But we can’t hang on to glory. We can’t get a handle on it any more than we can a spear of lightning or a sense of the advent of God or a glimpse of heaven.
We can get a handle on the commandments and the things that Jesus taught. They may be difficult, but they’re concrete. Feed my sheep. Care for the poor. Honor your mother and father. Love your neighbor. Take the beam out of your own eye before you go criticizing someone else for the mote in theirs. Keep the Sabbath. And following these teachings is terribly important.
But glory—holiness blazing with majesty—that’s also terribly important. It’s not something we can do. Rather it takes us beyond ourselves to a place where we have no control but where God rules. Glory is completely other—it’s not about us, it’s about God.
And of course, that’s why it’s scary. That’s why the Israelites were afraid to come close to Moses when his face was shining. We don’t always want to look at glory either. We like our lives and our worship to proceed “decently and in good order.” We’re sober and sensible people, and I’m not sure we want to be face to face with God any more than the Israelites did.
We do have ways, though, of dealing with God’s glory, ways that make it easier to handle. We do what Peter thought of: we build dwellings for it; we build sanctuaries for it. We say to ourselves, “Here, let’s honor God by building a church.” And it’s a bit more comfortable to think that we will encounter the deity when we’re dressed up and sitting in church than to go through our days wondering if a cloud is suddenly going to envelop our kitchens as we stand at the sink in our pajamas, with a voice breaking through and saying, “I am the Lord your God.”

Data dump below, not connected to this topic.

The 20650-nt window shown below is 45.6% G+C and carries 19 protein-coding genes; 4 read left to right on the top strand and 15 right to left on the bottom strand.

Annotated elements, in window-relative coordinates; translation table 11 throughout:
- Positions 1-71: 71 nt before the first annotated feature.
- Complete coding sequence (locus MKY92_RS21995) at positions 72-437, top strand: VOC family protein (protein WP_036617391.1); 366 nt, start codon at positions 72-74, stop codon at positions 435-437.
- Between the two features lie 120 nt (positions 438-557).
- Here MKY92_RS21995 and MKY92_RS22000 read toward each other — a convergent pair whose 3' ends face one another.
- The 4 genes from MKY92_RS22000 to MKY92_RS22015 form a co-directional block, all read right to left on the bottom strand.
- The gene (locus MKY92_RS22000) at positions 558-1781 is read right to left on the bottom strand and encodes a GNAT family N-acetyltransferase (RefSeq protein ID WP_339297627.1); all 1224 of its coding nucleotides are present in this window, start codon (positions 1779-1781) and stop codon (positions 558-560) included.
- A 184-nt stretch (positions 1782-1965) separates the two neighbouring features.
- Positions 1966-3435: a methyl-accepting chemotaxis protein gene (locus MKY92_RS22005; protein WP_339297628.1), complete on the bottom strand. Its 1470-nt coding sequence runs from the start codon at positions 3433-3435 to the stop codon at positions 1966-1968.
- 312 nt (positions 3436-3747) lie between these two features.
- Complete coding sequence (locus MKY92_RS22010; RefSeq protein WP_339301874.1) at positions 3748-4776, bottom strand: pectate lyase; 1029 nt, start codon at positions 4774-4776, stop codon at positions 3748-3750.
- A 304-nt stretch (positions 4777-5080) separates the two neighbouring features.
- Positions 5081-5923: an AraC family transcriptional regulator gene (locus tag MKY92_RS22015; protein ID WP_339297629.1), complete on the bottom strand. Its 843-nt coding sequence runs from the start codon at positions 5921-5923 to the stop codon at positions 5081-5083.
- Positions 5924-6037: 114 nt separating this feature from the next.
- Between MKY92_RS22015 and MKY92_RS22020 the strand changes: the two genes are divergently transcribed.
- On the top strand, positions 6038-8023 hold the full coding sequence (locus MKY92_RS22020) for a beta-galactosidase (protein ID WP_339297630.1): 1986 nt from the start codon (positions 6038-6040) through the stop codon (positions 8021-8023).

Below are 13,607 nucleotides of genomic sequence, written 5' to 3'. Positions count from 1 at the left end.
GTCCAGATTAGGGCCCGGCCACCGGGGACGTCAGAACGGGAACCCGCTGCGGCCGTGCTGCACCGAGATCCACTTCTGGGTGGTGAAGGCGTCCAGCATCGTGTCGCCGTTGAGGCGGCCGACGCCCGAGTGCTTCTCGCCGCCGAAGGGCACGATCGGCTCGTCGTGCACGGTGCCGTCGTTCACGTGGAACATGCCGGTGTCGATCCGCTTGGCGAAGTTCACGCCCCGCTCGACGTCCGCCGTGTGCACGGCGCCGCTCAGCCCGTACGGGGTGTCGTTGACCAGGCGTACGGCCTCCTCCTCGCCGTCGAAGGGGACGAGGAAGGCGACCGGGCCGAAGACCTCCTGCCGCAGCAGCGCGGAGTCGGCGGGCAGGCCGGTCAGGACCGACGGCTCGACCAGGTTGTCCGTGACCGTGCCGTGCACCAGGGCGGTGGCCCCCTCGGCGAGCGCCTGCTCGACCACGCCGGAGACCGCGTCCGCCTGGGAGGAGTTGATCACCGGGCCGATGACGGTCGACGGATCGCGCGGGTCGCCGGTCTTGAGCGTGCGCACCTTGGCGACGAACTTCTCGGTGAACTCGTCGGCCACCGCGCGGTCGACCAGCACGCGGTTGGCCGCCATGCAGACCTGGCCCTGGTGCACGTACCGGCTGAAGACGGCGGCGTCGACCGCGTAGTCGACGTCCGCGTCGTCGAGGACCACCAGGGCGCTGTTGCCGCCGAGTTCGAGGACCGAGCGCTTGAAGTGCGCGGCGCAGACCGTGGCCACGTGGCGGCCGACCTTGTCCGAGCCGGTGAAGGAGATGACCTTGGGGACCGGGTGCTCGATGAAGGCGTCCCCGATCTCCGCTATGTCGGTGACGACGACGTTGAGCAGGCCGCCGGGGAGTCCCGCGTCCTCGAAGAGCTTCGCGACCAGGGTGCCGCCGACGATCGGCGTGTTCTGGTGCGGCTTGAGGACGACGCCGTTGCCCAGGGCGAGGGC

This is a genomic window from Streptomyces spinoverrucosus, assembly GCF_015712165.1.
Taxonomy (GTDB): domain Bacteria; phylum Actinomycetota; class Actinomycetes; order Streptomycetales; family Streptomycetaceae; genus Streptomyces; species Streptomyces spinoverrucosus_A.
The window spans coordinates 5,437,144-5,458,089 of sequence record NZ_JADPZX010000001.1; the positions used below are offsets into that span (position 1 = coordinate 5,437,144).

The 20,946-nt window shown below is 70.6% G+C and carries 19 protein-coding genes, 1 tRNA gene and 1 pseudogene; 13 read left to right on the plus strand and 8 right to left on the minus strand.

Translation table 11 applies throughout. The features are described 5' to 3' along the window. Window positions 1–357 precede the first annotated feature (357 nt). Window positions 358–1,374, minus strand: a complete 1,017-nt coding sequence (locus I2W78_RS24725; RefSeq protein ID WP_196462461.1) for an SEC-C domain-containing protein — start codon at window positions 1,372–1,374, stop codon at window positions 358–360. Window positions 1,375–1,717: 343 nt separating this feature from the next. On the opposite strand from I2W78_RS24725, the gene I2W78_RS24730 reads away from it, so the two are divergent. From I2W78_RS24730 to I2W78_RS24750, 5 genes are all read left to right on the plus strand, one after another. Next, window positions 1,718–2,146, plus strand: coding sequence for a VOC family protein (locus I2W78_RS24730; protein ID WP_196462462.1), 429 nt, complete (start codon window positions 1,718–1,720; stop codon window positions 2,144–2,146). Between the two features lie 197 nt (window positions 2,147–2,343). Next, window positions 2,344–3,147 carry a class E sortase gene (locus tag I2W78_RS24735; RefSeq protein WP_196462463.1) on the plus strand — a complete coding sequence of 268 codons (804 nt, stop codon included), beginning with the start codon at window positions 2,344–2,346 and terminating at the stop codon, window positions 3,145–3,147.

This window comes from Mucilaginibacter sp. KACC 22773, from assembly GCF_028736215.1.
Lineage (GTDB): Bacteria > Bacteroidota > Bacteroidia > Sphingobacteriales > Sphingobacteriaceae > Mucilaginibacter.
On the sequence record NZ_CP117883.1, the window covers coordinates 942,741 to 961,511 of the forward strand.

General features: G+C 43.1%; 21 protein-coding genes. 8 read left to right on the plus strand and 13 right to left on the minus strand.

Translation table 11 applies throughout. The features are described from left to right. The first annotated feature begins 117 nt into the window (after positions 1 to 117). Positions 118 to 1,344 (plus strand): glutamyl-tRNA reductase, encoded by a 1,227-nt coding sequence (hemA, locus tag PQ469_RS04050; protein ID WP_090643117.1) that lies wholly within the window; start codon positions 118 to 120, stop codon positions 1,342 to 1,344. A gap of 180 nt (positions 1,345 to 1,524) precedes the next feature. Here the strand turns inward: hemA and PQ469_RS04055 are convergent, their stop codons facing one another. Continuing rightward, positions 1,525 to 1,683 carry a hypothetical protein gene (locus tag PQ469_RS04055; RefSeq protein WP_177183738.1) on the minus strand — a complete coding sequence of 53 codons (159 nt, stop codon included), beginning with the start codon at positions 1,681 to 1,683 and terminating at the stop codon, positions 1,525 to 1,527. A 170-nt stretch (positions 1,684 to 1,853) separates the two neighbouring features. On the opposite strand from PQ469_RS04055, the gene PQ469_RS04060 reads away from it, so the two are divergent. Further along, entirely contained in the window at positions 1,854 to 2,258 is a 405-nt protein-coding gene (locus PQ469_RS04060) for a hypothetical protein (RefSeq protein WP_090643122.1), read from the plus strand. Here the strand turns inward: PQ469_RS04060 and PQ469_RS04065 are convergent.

And when we build those sanctuaries, we institutionalize glory. We come to church and sing about glory, but I wonder if we even hear the words, some days. “Glory be to the Father, and to the Son and to the Holy Ghost. As it was in the beginning is now and ever shall be, world without end. Amen. Amen.”
But there’s a third response to God’s glory in these two scriptures. Moses ended up with a veil over his face so the people wouldn’t have to deal with it, and Peter wanted to build monuments, but in the end, after the voice had spoken and the cloud went away, and Jesus was there alone, the disciples “kept silent.” They didn’t know what this meant. A week earlier they’d heard that Jesus was going to suffer and die and (right) be resurrected, and that they would suffer along with him … and now here he was with his face changed and his clothing radiating light, hanging out with Moses and Elijah, and with God’s voice booming out, “This is my Son, my Chosen” … They had to be confused. And overwhelmed. And scared and elated and struck with the knowledge that this was BIG, this was way beyond them.
And they kept silent. I imagine that, as Luke said of Mary, they “pondered these things in their hearts.” They let this unbelievable experience into their hearts and ultimately were changed by it, by the glory of God. Peter still ended up denying Jesus, and the disciples still ended up huddling together in a locked room … but the glory was there, the glory was growing on them and in them.